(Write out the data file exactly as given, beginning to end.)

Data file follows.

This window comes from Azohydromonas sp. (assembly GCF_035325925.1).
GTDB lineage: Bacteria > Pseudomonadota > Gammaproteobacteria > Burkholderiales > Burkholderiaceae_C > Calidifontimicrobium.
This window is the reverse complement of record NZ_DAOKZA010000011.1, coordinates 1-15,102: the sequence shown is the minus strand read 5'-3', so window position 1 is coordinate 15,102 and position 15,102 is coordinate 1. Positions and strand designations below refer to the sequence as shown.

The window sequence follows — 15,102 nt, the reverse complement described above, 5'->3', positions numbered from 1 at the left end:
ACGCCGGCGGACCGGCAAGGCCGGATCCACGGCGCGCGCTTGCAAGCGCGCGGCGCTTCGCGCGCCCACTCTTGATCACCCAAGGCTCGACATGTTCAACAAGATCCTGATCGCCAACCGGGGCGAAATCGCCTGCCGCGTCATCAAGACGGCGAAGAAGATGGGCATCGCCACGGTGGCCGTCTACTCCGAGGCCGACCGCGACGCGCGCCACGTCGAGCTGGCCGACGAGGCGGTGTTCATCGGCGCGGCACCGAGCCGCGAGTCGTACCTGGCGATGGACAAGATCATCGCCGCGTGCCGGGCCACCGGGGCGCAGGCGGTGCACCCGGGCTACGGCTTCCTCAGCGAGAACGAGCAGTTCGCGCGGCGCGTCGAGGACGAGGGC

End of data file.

This window comes from Azohydromonas sp. (assembly GCF_035325925.1).
GTDB lineage: Bacteria > Pseudomonadota > Gammaproteobacteria > Burkholderiales > Burkholderiaceae_C > Calidifontimicrobium.
This window is the reverse complement of record NZ_DAOKZA010000011.1, coordinates 1-15,102: the sequence shown is the minus strand read 5'-3', so window position 1 is coordinate 15,102 and position 15,102 is coordinate 1. Positions and strand designations below refer to the sequence as shown.

The window sequence follows — 15,102 nt, the reverse complement described above, 5'->3', positions numbered from 1 at the left end:
ACGCCGGCGGACCGGCAAGGCCGGATCCACGGCGCGCGCTTGCAAGCGCGCGGCGCTTCGCGCGCCCACTCTTGATCACCCAAGGCTCGACATGTTCAACAAGATCCTGATCGCCAACCGGGGCGAAATCGCCTGCCGCGTCATCAAGACGGCGAAGAAGATGGGCATCGCCACGGTGGCCGTCTACTCCGAGGCCGACCGCGACGCGCGCCACGTCGAGCTGGCCGACGAGGCGGTGTTCATCGGCGCGGCACCGAGCCGCGAGTCGTACCTGGCGATGGACAAGATCATCGCCGCGTGCCGGGCCACCGGGGCGCAGGCGGTGCACCCGGGCTACGGCTTCCTCAGCGAGAACGAGCAGTTCGCGCGGCGCGTCGAGGACGAGGGC